Ten Days that Shook the World — A masterpiece of political reportage, Ten Days has become the essential firsthand account of the revolution in action.
Reminiscences of Lenin — As both Lenin’s closest political collaborator and personal confidant, Nadezhda Krupskaya offers invaluable insights into the life and thought of the most important leader of the Russian Revolution.
Lenin’s Moscow — Alfred Rosmer’s memoir of early revolutionary Russia is both highly readable and historically indispensable. From its opening chapters recounting the author’s journey across war-torn Europe’s hostile borders, to the death of Lenin on its closing pages, this is a gripping and unique eyewitness account.
Soviet Union after Lenin
The Comintern — This history of the Communist (Third) International, from its beginnings in 1919 as the center of world revolution through its degeneration at the hands of the Stalinist bureaucracy, draws out lessons valid today.
Leon Trotsky: An Illustrated Introduction — Amusing, well-researched, and accessible, this is the perfect primer on the life and thought of the great leader and chronicler of the Russian Revolution.
The Life and Death of Leon Trotsky — Written by celebrated author Victor Serge and Trotsky’s wife Natalia Sedova, this is a unique presentation of Leon Trotsky. Covering Trotsky’s early activism until his assassination by one of Stalin’s agents, this book provides an invaluable picture of a great revolutionary and the world-historic events in which he was a leading actor.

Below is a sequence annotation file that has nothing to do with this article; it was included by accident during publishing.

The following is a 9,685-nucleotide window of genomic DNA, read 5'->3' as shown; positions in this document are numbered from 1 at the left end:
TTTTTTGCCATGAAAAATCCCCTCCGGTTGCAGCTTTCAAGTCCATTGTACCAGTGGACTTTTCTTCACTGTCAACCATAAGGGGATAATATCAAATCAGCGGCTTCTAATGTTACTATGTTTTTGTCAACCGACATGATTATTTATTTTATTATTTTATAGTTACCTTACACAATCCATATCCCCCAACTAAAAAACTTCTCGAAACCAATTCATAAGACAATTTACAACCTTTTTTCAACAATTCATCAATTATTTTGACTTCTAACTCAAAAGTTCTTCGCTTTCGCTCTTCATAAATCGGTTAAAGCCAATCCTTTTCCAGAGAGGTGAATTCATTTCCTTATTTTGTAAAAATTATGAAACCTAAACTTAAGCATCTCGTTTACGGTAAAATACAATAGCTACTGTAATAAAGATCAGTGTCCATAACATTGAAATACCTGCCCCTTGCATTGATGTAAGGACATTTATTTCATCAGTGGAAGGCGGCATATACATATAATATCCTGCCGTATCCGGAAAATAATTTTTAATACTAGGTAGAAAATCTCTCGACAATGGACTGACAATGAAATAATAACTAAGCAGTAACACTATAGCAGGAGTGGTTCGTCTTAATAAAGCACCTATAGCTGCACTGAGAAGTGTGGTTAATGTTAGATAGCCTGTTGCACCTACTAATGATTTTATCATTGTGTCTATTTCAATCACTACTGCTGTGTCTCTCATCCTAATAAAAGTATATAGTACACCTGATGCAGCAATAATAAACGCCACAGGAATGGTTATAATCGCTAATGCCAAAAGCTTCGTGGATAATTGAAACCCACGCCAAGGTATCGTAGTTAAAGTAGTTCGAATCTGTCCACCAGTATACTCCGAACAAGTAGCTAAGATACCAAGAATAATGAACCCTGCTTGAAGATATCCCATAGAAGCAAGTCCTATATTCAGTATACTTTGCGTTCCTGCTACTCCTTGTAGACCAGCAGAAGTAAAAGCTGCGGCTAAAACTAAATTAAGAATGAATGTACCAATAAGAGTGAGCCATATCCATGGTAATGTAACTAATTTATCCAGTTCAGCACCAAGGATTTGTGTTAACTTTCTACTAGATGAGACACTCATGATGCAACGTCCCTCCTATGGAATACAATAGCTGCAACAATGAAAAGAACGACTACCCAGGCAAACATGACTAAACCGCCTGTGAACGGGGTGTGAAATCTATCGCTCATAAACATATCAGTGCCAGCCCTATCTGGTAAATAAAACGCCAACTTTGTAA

The Stalinist Legacy — Featuring contributions from Tariq Ali, Isaac Deutscher, and Ernest Mandel, this volume deepens our understanding of the origins, impacts, and enduring prominence of Stalinism, so as to help exorcise these ghosts of the past.
From Lenin to Stalin — Another entry by Victor Serge, From Lenin to Stalin is a brief yet sharp analysis of the revolution’s degeneration.
Russia: From Workers State to State Capitalism — To millions throughout the world, the Russian workers’ state offered new hope. This book charts the demise of that liberatory project, while hailing the inspiration it continues to provide.
For a full list of Haymarket titles on the Russian Revolution, click here.